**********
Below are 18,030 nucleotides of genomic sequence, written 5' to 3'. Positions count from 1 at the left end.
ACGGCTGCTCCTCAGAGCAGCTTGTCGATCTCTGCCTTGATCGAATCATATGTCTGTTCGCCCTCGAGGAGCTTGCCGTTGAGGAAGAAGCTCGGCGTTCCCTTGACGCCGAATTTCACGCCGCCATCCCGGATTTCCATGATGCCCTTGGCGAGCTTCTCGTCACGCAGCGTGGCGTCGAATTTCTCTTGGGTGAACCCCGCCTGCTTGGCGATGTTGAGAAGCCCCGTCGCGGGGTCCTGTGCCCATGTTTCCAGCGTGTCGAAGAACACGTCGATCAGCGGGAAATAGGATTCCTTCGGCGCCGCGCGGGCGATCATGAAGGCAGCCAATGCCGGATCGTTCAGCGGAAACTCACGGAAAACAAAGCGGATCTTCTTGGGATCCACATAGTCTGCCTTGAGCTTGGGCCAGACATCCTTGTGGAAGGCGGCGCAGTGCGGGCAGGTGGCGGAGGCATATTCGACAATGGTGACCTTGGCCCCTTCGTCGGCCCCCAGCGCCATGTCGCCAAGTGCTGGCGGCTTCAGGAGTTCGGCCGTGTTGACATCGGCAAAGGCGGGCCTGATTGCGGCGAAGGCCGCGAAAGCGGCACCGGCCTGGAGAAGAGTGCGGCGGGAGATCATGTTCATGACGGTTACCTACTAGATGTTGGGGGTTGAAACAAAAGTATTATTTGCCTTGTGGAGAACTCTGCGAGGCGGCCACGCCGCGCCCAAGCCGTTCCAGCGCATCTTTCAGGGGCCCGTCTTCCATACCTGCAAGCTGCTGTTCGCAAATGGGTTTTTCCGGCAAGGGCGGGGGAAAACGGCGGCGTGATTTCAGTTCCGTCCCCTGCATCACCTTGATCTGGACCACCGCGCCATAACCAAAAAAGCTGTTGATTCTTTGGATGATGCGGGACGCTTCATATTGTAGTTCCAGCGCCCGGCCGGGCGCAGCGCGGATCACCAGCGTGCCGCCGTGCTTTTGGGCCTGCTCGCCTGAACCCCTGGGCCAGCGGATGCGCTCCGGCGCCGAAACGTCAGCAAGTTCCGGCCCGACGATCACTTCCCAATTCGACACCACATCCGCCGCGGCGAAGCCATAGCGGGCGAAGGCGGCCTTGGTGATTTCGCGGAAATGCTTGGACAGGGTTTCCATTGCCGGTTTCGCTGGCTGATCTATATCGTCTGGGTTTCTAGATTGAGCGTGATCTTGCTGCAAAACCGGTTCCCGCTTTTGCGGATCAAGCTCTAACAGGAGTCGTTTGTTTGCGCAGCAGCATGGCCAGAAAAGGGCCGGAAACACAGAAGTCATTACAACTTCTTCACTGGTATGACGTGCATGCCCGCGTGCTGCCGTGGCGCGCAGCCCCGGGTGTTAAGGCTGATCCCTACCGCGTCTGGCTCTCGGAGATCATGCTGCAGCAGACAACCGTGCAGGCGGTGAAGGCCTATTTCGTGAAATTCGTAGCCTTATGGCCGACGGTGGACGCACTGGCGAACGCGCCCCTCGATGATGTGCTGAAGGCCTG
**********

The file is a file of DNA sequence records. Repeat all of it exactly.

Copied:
Below are 18,030 nucleotides of genomic sequence, written 5' to 3'. Positions count from 1 at the left end.
ACGGCTGCTCCTCAGAGCAGCTTGTCGATCTCTGCCTTGATCGAATCATATGTCTGTTCGCCCTCGAGGAGCTTGCCGTTGAGGAAGAAGCTCGGCGTTCCCTTGACGCCGAATTTCACGCCGCCATCCCGGATTTCCATGATGCCCTTGGCGAGCTTCTCGTCACGCAGCGTGGCGTCGAATTTCTCTTGGGTGAACCCCGCCTGCTTGGCGATGTTGAGAAGCCCCGTCGCGGGGTCCTGTGCCCATGTTTCCAGCGTGTCGAAGAACACGTCGATCAGCGGGAAATAGGATTCCTTCGGCGCCGCGCGGGCGATCATGAAGGCAGCCAATGCCGGATCGTTCAGCGGAAACTCACGGAAAACAAAGCGGATCTTCTTGGGATCCACATAGTCTGCCTTGAGCTTGGGCCAGACATCCTTGTGGAAGGCGGCGCAGTGCGGGCAGGTGGCGGAGGCATATTCGACAATGGTGACCTTGGCCCCTTCGTCGGCCCCCAGCGCCATGTCGCCAAGTGCTGGCGGCTTCAGGAGTTCGGCCGTGTTGACATCGGCAAAGGCGGGCCTGATTGCGGCGAAGGCCGCGAAAGCGGCACCGGCCTGGAGAAGAGTGCGGCGGGAGATCATGTTCATGACGGTTACCTACTAGATGTTGGGGGTTGAAACAAAAGTATTATTTGCCTTGTGGAGAACTCTGCGAGGCGGCCACGCCGCGCCCAAGCCGTTCCAGCGCATCTTTCAGGGGCCCGTCTTCCATACCTGCAAGCTGCTGTTCGCAAATGGGTTTTTCCGGCAAGGGCGGGGGAAAACGGCGGCGTGATTTCAGTTCCGTCCCCTGCATCACCTTGATCTGGACCACCGCGCCATAACCAAAAAAGCTGTTGATTCTTTGGATGATGCGGGACGCTTCATATTGTAGTTCCAGCGCCCGGCCGGGCGCAGCGCGGATCACCAGCGTGCCGCCGTGCTTTTGGGCCTGCTCGCCTGAACCCCTGGGCCAGCGGATGCGCTCCGGCGCCGAAACGTCAGCAAGTTCCGGCCCGACGATCACTTCCCAATTCGACACCACATCCGCCGCGGCGAAGCCATAGCGGGCGAAGGCGGCCTTGGTGATTTCGCGGAAATGCTTGGACAGGGTTTCCATTGCCGGTTTCGCTGGCTGATCTATATCGTCTGGGTTTCTAGATTGAGCGTGATCTTGCTGCAAAACCGGTTCCCGCTTTTGCGGATCAAGCTCTAACAGGAGTCGTTTGTTTGCGCAGCAGCATGGCCAGAAAAGGGCCGGAAACACAGAAGTCATTACAACTTCTTCACTGGTATGACGTGCATGCCCGCGTGCTGCCGTGGCGCGCAGCCCCGGGTGTTAAGGCTGATCCCTACCGCGTCTGGCTCTCGGAGATCATGCTGCAGCAGACAACCGTGCAGGCGGTGAAGGCCTATTTCGTGAAATTCGTAGCCTTATGGCCGACGGTGGACGCACTGGCGAACGCGCCCCTCGATGATGTGCTGAAGGCCTG